James B. Crosse
James B. Crosse (1827-1913) was a leading handwriting forger, thief, and Wall Street swindler of the mid-19th century. He served prison terms at Auburn State Prison, Eastern State Penitentiary, and Joliet State Prison. He was celebrated for forging pardon recommendations delivered to New York governor Horatio Seymour, who then granted Crosse (incarcerated as Francis B. Edymoin) an irrevocable pardon. Crosse attempted a similar ruse from his cell at Eastern State Penitentiary, sending Pennsylvania Governor Andrew Curtin a letter purportedly from Secretary of War Edwin Stanton, requesting Crosse's release in order for him to be used as a spy in the South.
Crosse was known for his elegant dress and manners, and was a frequent resident of luxury hotels in Philadelphia, New York, London, and Paris. He was described by the Pinkerton Detective Agency and by Chief Inspector Thomas Byrnes of New York City as being the greatest forger of his era. Crosse appeared in Letitia M. Burwell's Plantation Reminiscences as "the gold-tipped man" that purchased slave Bob Burwell to employ him as an accomplice in his European forgery schemes.
Crosse retired from his criminal career in 1877 and moved to Fargo, North Dakota, where he remained until his death in 1913. He employed medical training received in prison to serve as a frontier physician between 1878 and 1908, living under the alias J. B. Crucial.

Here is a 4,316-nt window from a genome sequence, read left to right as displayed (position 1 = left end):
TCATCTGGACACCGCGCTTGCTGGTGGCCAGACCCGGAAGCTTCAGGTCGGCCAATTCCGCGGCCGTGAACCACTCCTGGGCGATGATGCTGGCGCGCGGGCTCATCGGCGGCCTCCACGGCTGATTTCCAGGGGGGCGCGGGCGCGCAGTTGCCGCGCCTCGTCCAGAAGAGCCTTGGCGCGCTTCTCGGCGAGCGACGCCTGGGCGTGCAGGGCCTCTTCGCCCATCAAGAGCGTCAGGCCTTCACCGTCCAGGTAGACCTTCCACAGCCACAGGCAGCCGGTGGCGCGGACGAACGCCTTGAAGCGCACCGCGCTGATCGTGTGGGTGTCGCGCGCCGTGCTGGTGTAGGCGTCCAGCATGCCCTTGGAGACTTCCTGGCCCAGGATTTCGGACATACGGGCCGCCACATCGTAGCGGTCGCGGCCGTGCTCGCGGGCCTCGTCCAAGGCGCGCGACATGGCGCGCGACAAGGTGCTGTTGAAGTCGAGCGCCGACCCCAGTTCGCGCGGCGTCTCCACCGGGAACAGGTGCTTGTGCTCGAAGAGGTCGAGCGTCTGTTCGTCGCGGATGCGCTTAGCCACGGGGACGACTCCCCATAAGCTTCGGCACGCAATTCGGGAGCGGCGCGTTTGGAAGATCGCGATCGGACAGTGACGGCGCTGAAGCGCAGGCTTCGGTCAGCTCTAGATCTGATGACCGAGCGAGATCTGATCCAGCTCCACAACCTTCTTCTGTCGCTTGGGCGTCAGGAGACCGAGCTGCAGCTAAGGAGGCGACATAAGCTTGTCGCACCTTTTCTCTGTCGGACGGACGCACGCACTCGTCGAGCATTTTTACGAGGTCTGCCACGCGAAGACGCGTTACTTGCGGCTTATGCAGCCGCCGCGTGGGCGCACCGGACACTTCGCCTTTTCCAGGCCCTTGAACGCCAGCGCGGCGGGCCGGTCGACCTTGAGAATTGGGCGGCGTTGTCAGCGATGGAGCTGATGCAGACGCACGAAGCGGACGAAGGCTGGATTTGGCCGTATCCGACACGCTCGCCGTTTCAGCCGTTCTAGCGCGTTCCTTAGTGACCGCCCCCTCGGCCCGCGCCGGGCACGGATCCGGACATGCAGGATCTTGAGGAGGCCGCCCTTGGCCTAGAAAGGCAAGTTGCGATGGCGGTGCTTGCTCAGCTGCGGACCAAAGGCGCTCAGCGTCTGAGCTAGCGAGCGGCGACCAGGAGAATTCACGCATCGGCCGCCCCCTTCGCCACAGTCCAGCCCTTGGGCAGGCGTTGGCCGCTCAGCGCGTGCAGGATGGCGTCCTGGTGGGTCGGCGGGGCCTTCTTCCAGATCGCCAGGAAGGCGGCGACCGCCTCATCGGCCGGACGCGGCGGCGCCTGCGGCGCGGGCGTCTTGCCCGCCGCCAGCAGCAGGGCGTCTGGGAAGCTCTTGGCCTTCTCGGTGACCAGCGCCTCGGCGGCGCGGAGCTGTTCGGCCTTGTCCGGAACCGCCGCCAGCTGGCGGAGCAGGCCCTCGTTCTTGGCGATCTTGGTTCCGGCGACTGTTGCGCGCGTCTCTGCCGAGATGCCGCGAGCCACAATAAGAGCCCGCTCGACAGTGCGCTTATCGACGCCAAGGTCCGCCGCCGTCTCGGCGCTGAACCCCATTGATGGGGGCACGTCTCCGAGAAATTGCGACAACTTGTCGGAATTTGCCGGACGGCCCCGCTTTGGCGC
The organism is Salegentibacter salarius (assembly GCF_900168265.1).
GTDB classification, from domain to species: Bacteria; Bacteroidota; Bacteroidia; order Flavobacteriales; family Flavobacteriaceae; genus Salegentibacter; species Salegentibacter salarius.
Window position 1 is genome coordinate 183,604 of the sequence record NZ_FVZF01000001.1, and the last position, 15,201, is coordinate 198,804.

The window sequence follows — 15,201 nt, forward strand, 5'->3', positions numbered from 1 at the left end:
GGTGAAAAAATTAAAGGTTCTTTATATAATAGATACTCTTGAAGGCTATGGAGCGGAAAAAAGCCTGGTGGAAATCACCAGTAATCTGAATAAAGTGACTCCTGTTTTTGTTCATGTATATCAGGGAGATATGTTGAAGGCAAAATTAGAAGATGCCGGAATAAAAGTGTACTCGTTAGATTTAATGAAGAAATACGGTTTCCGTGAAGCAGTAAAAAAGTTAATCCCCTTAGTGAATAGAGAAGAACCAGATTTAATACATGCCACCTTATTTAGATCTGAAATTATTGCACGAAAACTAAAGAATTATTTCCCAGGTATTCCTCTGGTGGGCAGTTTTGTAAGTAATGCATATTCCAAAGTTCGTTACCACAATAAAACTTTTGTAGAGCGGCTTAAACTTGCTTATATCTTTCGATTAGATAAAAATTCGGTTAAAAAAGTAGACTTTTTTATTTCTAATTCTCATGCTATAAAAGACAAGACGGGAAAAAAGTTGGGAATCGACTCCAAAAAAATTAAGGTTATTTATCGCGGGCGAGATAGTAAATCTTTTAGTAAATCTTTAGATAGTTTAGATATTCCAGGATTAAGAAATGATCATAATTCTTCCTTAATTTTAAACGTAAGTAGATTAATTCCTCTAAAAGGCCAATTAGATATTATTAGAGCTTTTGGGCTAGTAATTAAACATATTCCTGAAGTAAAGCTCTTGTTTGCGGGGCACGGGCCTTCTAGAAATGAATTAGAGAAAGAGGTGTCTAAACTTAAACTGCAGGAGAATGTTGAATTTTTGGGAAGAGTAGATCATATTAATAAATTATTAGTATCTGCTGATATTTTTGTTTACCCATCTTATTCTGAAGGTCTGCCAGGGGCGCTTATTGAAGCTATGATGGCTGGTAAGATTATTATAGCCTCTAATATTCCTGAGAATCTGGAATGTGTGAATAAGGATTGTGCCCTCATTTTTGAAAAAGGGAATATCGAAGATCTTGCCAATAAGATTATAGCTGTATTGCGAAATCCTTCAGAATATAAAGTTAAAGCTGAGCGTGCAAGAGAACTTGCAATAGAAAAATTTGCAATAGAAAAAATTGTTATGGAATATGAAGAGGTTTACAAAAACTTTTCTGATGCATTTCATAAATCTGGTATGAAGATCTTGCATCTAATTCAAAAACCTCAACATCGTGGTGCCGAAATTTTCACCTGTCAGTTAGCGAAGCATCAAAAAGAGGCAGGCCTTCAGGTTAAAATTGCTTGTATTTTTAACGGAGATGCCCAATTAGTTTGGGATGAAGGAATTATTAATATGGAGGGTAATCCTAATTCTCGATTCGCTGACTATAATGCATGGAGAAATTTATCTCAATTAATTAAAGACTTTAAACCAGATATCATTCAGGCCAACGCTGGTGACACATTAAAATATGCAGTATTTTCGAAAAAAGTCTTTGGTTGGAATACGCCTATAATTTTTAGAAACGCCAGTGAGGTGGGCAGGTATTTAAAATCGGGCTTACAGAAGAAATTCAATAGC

- Byrnes, Thomas F. (1886). Professional criminals of America. Allen County Public Library Genealogy Center. New York : Cassell & company, limited. Search this book on
- "The Project Gutenberg eBook of Plantation Reminiscences, by Letitia M. Burwell". www.gutenberg.org. Retrieved 2019-03-08.
This article "James B. Crosse" is from Wikipedia. The list of its authors can be seen in its historical and/or the page Edithistory:James B. Crosse. Articles copied from Draft Namespace on Wikipedia could be seen on the Draft Namespace of Wikipedia and not main one.